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Tax Policy in Sub-Saharan Africa: Re-Examining the Role of Excise Taxationy


  • Bruce Bolnick

    (Harvard Institute for International Development, based in Lilongwe)

  • Jonathan Haughton

    (Beacon Hill Institute for Public Policy)


Excise taxes, notably on tobacco and petroleum products and alcoholic beverages, raise revenue equivalent to 1.9% of GDP in sub-Saharan Africa. Their importance varies widely and inexplicably across countries, and shows no trend over time. In principle, excises are good revenue sources, cheap to administer; and potentially efficient, especially when applied to goods that cause negative externalities or face price-inelastic demand. They are consistent with a fair tax system, and complement broad-based taxes such as the VAT.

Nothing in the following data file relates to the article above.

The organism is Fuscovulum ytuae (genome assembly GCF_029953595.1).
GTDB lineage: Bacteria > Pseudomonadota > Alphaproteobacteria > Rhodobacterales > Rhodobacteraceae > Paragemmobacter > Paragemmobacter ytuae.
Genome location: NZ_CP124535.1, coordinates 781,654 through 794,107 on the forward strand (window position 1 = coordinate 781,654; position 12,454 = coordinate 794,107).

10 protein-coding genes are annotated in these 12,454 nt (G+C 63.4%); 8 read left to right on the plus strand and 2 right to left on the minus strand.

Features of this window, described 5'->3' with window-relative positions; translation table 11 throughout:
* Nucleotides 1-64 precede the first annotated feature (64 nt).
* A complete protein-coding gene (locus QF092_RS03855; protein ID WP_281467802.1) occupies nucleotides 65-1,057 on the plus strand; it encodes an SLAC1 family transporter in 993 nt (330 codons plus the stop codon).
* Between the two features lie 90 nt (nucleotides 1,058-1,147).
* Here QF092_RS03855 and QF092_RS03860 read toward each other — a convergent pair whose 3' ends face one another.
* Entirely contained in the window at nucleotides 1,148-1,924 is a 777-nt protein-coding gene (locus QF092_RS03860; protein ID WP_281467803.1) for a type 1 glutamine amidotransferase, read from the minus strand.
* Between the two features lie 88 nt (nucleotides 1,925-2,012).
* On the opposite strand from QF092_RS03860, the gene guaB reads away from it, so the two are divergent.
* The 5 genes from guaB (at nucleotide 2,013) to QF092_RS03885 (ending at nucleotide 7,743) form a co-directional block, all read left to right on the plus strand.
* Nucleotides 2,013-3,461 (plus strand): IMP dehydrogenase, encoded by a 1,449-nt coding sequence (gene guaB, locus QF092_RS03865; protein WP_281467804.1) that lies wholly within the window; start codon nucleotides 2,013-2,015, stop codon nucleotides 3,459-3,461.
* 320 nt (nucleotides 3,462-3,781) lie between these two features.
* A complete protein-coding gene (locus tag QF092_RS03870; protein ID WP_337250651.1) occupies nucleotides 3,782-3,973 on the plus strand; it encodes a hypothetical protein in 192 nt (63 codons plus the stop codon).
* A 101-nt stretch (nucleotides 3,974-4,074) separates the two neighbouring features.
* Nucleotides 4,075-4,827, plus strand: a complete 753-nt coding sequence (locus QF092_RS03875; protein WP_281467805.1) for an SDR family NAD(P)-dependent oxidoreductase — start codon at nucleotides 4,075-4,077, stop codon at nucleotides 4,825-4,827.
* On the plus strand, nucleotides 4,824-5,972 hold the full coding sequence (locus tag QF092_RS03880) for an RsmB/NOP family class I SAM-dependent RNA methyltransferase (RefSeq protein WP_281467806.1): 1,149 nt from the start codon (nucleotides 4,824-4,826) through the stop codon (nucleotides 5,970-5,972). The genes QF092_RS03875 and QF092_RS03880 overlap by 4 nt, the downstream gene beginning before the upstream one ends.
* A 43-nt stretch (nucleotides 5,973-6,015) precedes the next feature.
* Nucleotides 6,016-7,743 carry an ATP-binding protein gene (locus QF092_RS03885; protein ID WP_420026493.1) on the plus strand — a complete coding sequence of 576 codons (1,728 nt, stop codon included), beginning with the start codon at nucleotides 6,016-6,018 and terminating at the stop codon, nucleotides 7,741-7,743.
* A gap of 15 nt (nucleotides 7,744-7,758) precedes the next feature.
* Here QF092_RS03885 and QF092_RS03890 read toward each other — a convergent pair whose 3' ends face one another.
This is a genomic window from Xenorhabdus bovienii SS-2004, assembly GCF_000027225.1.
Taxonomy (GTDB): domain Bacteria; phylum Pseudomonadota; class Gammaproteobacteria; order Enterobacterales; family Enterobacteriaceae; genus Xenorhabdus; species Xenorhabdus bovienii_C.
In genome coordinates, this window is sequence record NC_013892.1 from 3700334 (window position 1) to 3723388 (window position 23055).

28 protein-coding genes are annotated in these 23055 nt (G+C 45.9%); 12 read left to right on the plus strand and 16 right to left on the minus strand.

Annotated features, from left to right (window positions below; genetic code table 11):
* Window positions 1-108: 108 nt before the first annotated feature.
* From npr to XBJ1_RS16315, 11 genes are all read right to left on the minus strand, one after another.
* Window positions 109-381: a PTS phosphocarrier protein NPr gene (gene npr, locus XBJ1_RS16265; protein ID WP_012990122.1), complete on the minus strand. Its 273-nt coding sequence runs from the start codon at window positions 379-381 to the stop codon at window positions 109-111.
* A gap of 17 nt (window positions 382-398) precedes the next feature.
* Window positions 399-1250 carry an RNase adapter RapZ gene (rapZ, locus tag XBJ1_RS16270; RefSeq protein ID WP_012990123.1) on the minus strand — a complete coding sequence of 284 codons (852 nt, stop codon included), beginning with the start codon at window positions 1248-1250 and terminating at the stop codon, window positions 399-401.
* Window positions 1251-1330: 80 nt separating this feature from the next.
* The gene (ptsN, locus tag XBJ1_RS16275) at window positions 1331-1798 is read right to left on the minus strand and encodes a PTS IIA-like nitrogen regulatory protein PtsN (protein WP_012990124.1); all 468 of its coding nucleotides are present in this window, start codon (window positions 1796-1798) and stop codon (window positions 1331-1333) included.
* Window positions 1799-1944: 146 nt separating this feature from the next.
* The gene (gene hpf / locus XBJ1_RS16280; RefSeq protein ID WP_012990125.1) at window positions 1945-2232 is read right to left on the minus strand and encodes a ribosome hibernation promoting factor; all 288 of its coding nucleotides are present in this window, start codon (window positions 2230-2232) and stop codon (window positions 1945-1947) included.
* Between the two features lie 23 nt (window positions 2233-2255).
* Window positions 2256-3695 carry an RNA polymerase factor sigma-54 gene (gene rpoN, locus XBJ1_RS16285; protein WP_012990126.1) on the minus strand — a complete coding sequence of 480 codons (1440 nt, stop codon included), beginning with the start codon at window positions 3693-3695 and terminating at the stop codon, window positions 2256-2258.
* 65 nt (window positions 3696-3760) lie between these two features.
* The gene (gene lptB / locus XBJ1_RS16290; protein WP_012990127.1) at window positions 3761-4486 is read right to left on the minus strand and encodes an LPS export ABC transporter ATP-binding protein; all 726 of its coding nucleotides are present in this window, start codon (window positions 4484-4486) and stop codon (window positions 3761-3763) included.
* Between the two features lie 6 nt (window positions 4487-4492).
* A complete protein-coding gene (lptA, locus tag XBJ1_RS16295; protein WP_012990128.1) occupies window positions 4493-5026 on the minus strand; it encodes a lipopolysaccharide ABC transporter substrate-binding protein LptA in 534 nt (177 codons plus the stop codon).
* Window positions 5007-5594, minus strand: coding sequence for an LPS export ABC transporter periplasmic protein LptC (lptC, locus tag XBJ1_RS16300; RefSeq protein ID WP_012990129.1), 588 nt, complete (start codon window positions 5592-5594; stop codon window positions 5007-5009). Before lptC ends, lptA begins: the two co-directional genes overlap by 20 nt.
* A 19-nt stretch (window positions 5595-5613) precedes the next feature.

Suggested Citation

  • Bruce Bolnick & Jonathan Haughton, 2001. "Tax Policy in Sub-Saharan Africa: Re-Examining the Role of Excise Taxationy," Journal of African Development, African Finance and Economic Association (AFEA), vol. 4(1), pages 31-64.
  • Handle: RePEc:afe:journl:v:4:y:2001:i:1:p:31-64

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